Shadows of Sounds, Paperback
2 out of 5 (1 rating)


The Glasgow Orchestra are rehearsing to perform, but little do they know of the sequence of events happening backstage.

When George Millar, the orchestra's leader, is brutally murdered in his dressing room, his colleagues are shocked. But the show must go on. Enter DCI Lorimer and psychologist Solomon Brightman to investigate. What they uncover is a series of irrevocably tangled relationships between the orchestra members. Up until his death Millar had been involved in homosexual relationships with several other orchestra members and was well known for playing his lovers off against one another - but were his controversial dalliances really enough to incite cold-blooded murder?

A thrilling, dark tale from one of Scotland's finest writers of human envy and intrigue.


  • Format: Paperback
  • Pages: 288 pages
  • Publisher: Allison & Busby
  • Publication Date:
  • Category: Crime & mystery
  • ISBN: 9780749082383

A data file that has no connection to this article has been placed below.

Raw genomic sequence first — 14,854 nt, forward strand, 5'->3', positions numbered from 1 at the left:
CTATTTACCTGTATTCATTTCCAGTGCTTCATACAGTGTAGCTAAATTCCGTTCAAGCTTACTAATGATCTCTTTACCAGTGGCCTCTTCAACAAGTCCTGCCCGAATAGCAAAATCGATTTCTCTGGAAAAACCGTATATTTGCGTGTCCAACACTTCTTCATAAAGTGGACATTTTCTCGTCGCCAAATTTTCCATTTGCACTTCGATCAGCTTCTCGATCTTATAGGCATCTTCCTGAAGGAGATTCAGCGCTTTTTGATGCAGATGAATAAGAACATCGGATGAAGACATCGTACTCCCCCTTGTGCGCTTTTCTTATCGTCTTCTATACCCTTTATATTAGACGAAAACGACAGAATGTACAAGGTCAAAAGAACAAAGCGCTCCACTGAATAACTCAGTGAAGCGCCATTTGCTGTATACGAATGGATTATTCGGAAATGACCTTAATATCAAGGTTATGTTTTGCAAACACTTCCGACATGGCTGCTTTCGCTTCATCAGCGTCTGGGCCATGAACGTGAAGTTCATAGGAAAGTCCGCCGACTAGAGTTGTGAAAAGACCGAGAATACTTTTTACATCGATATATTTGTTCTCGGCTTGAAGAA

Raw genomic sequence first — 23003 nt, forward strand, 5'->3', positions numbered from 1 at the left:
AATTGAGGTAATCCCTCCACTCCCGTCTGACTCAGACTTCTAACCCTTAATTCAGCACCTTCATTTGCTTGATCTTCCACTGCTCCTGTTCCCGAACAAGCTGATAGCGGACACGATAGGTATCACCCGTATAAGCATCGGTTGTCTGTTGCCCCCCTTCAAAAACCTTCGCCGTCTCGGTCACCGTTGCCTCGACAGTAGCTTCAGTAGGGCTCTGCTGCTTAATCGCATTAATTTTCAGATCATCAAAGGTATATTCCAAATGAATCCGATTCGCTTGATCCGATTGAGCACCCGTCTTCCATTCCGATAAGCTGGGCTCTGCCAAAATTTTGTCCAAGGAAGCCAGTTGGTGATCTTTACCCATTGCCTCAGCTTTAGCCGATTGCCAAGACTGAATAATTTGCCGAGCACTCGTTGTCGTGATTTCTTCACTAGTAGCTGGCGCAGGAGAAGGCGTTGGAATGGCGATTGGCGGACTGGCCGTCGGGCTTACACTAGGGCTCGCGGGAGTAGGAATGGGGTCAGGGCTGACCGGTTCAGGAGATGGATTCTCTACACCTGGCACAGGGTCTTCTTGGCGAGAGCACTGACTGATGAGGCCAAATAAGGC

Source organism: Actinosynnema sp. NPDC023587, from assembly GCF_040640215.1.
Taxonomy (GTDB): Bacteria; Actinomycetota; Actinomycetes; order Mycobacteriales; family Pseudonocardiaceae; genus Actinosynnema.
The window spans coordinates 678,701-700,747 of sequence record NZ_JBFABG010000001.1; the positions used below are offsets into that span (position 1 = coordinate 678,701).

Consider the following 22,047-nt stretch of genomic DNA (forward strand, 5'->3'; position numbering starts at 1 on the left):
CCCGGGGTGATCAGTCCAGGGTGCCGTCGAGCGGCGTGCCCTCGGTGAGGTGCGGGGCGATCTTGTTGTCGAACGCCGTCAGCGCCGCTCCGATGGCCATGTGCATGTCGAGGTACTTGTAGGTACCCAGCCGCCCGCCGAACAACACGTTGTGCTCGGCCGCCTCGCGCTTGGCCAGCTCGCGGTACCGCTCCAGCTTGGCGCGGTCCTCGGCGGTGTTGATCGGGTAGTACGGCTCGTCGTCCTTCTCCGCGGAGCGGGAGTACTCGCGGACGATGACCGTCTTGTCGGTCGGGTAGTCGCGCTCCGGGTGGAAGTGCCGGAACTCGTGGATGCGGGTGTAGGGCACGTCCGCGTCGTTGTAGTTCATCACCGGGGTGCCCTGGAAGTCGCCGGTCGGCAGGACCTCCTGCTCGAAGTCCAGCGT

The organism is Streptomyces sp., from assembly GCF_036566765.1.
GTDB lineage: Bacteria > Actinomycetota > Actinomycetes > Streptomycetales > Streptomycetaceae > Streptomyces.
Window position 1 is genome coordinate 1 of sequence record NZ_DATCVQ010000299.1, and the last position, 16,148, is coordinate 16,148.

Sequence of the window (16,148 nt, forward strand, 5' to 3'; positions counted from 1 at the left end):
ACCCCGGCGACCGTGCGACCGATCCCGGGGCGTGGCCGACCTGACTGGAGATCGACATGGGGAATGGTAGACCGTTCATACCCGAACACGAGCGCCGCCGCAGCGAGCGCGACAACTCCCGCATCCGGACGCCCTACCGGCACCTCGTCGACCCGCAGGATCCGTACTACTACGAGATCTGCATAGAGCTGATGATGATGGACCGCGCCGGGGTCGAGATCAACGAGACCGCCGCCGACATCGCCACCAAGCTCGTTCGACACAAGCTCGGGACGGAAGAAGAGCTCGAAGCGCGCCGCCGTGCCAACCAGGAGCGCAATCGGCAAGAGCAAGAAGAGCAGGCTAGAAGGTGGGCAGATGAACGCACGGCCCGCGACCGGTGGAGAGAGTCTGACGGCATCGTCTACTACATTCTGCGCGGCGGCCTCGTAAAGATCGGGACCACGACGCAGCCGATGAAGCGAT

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I am all over the place with this series, and I don't think that's helping my enjoyment of these books one little bit. Nor, mind you, is the line blazoned all over the front cover 'Glasgow's Answer to Ian Rankin'.... sorry, but that's setting the bar just a tad on the high side isn't it....? So high that you can't help feeling that, as a reader, you're going to be looking for reasons to jiggle that bar. Mind you, from memory, there was something similar screaming from the front cover of the last book in the series I read - which also did not live up to the expectation set.There's something, unfortunately somewhat unmemorable about SHADOWS OF SOUNDS. Whilst reasonably competently plotted somehow the storyline doesn't quite fire with the assurance, or firmness of many recently read Scottish crime fiction tales. The character of Lorimer is developing a little (the last in the series I read seemed to have him more of a bit player), but somehow he's still grey. When writing this review, I notice that my notes on the book include how hard it is to draw an assured enough portrait of the man to aid recollection.Not, I hasten to add, did I particularly dislike the book, or resent the time taken to read it. I just don't have much of a memory of it, and during the reading, I couldn't seem to get past the idea that if this is Glasgow's answer to Rankin and Edinburgh, Glasgow's not as edgy as I thought it was.